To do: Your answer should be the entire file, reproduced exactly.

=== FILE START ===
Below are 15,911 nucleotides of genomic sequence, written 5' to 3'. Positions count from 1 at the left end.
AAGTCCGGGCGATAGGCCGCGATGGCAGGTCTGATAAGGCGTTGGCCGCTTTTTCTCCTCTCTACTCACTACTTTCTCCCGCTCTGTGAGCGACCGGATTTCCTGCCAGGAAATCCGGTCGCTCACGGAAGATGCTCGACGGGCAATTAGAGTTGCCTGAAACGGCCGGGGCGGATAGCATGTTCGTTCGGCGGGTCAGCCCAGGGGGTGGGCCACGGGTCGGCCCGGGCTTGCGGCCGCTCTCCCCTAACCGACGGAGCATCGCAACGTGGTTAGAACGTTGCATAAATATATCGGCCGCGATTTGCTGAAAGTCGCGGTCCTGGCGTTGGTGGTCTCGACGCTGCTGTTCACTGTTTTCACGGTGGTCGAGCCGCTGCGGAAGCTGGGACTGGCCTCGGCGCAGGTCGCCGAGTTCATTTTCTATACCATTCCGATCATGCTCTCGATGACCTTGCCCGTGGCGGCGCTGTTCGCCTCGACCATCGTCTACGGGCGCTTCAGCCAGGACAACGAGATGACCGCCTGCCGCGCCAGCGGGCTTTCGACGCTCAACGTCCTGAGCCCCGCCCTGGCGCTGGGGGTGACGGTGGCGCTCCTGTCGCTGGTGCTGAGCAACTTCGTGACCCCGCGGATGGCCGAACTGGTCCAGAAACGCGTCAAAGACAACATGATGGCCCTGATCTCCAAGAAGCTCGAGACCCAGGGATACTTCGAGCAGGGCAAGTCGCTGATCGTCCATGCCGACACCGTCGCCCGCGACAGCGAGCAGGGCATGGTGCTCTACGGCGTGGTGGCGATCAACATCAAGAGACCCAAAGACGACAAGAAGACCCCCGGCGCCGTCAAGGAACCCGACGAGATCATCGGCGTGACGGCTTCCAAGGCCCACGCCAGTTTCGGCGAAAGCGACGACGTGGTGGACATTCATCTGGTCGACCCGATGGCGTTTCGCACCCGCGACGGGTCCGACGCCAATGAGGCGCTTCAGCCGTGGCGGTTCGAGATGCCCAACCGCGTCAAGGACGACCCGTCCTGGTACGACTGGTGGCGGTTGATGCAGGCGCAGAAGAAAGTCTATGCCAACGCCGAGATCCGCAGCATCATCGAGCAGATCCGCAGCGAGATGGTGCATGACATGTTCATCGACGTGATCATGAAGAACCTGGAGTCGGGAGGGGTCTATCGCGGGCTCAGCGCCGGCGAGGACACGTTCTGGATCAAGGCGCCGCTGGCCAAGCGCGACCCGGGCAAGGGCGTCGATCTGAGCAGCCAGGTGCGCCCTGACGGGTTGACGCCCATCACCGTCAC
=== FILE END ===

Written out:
Below are 15,911 nucleotides of genomic sequence, written 5' to 3'. Positions count from 1 at the left end.
AAGTCCGGGCGATAGGCCGCGATGGCAGGTCTGATAAGGCGTTGGCCGCTTTTTCTCCTCTCTACTCACTACTTTCTCCCGCTCTGTGAGCGACCGGATTTCCTGCCAGGAAATCCGGTCGCTCACGGAAGATGCTCGACGGGCAATTAGAGTTGCCTGAAACGGCCGGGGCGGATAGCATGTTCGTTCGGCGGGTCAGCCCAGGGGGTGGGCCACGGGTCGGCCCGGGCTTGCGGCCGCTCTCCCCTAACCGACGGAGCATCGCAACGTGGTTAGAACGTTGCATAAATATATCGGCCGCGATTTGCTGAAAGTCGCGGTCCTGGCGTTGGTGGTCTCGACGCTGCTGTTCACTGTTTTCACGGTGGTCGAGCCGCTGCGGAAGCTGGGACTGGCCTCGGCGCAGGTCGCCGAGTTCATTTTCTATACCATTCCGATCATGCTCTCGATGACCTTGCCCGTGGCGGCGCTGTTCGCCTCGACCATCGTCTACGGGCGCTTCAGCCAGGACAACGAGATGACCGCCTGCCGCGCCAGCGGGCTTTCGACGCTCAACGTCCTGAGCCCCGCCCTGGCGCTGGGGGTGACGGTGGCGCTCCTGTCGCTGGTGCTGAGCAACTTCGTGACCCCGCGGATGGCCGAACTGGTCCAGAAACGCGTCAAAGACAACATGATGGCCCTGATCTCCAAGAAGCTCGAGACCCAGGGATACTTCGAGCAGGGCAAGTCGCTGATCGTCCATGCCGACACCGTCGCCCGCGACAGCGAGCAGGGCATGGTGCTCTACGGCGTGGTGGCGATCAACATCAAGAGACCCAAAGACGACAAGAAGACCCCCGGCGCCGTCAAGGAACCCGACGAGATCATCGGCGTGACGGCTTCCAAGGCCCACGCCAGTTTCGGCGAAAGCGACGACGTGGTGGACATTCATCTGGTCGACCCGATGGCGTTTCGCACCCGCGACGGGTCCGACGCCAATGAGGCGCTTCAGCCGTGGCGGTTCGAGATGCCCAACCGCGTCAAGGACGACCCGTCCTGGTACGACTGGTGGCGGTTGATGCAGGCGCAGAAGAAAGTCTATGCCAACGCCGAGATCCGCAGCATCATCGAGCAGATCCGCAGCGAGATGGTGCATGACATGTTCATCGACGTGATCATGAAGAACCTGGAGTCGGGAGGGGTCTATCGCGGGCTCAGCGCCGGCGAGGACACGTTCTGGATCAAGGCGCCGCTGGCCAAGCGCGACCCGGGCAAGGGCGTCGATCTGAGCAGCCAGGTGCGCCCTGACGGGTTGACGCCCATCACCGTCAC